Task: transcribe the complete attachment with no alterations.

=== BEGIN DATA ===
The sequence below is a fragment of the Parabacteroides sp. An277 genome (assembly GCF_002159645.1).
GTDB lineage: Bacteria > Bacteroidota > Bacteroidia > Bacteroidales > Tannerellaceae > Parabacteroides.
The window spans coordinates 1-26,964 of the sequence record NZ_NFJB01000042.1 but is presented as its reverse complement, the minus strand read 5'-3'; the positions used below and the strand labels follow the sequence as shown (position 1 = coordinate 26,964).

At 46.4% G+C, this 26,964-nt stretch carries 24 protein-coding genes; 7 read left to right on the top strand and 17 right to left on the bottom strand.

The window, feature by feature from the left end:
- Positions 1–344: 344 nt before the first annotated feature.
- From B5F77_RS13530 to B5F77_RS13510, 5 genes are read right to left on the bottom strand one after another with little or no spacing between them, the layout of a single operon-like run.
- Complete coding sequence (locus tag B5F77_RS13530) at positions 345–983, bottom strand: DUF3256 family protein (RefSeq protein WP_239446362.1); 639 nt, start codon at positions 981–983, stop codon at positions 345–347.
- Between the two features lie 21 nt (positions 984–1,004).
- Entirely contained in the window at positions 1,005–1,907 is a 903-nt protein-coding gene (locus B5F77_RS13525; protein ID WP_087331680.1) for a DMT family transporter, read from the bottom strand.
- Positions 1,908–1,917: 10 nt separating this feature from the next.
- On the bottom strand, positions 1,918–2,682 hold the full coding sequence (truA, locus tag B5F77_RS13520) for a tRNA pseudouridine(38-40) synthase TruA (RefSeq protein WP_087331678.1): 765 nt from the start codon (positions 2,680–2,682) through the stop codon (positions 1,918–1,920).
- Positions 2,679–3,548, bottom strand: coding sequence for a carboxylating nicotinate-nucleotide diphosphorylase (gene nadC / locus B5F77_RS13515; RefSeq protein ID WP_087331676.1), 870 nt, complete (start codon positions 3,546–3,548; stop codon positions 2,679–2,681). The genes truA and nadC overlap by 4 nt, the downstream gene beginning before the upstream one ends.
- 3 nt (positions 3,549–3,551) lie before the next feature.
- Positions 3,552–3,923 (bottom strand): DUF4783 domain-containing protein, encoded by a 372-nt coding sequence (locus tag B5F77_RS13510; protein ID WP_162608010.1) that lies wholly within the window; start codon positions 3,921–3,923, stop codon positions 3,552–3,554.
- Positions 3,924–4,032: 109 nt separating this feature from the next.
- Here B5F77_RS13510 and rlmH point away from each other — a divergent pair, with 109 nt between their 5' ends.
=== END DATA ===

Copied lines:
The sequence below is a fragment of the Parabacteroides sp. An277 genome (assembly GCF_002159645.1).
GTDB lineage: Bacteria > Bacteroidota > Bacteroidia > Bacteroidales > Tannerellaceae > Parabacteroides.
The window spans coordinates 1-26,964 of the sequence record NZ_NFJB01000042.1 but is presented as its reverse complement, the minus strand read 5'-3'; the positions used below and the strand labels follow the sequence as shown (position 1 = coordinate 26,964).

At 46.4% G+C, this 26,964-nt stretch carries 24 protein-coding genes; 7 read left to right on the top strand and 17 right to left on the bottom strand.

The window, feature by feature from the left end:
- Positions 1–344: 344 nt before the first annotated feature.
- From B5F77_RS13530 to B5F77_RS13510, 5 genes are read right to left on the bottom strand one after another with little or no spacing between them, the layout of a single operon-like run.
- Complete coding sequence (locus tag B5F77_RS13530) at positions 345–983, bottom strand: DUF3256 family protein (RefSeq protein WP_239446362.1); 639 nt, start codon at positions 981–983, stop codon at positions 345–347.
- Between the two features lie 21 nt (positions 984–1,004).
- Entirely contained in the window at positions 1,005–1,907 is a 903-nt protein-coding gene (locus B5F77_RS13525; protein ID WP_087331680.1) for a DMT family transporter, read from the bottom strand.
- Positions 1,908–1,917: 10 nt separating this feature from the next.
- On the bottom strand, positions 1,918–2,682 hold the full coding sequence (truA, locus tag B5F77_RS13520) for a tRNA pseudouridine(38-40) synthase TruA (RefSeq protein WP_087331678.1): 765 nt from the start codon (positions 2,680–2,682) through the stop codon (positions 1,918–1,920).
- Positions 2,679–3,548, bottom strand: coding sequence for a carboxylating nicotinate-nucleotide diphosphorylase (gene nadC / locus B5F77_RS13515; RefSeq protein ID WP_087331676.1), 870 nt, complete (start codon positions 3,546–3,548; stop codon positions 2,679–2,681). The genes truA and nadC overlap by 4 nt, the downstream gene beginning before the upstream one ends.
- 3 nt (positions 3,549–3,551) lie before the next feature.
- Positions 3,552–3,923 (bottom strand): DUF4783 domain-containing protein, encoded by a 372-nt coding sequence (locus tag B5F77_RS13510; protein ID WP_162608010.1) that lies wholly within the window; start codon positions 3,921–3,923, stop codon positions 3,552–3,554.
- Positions 3,924–4,032: 109 nt separating this feature from the next.
- Here B5F77_RS13510 and rlmH point away from each other — a divergent pair, with 109 nt between their 5' ends.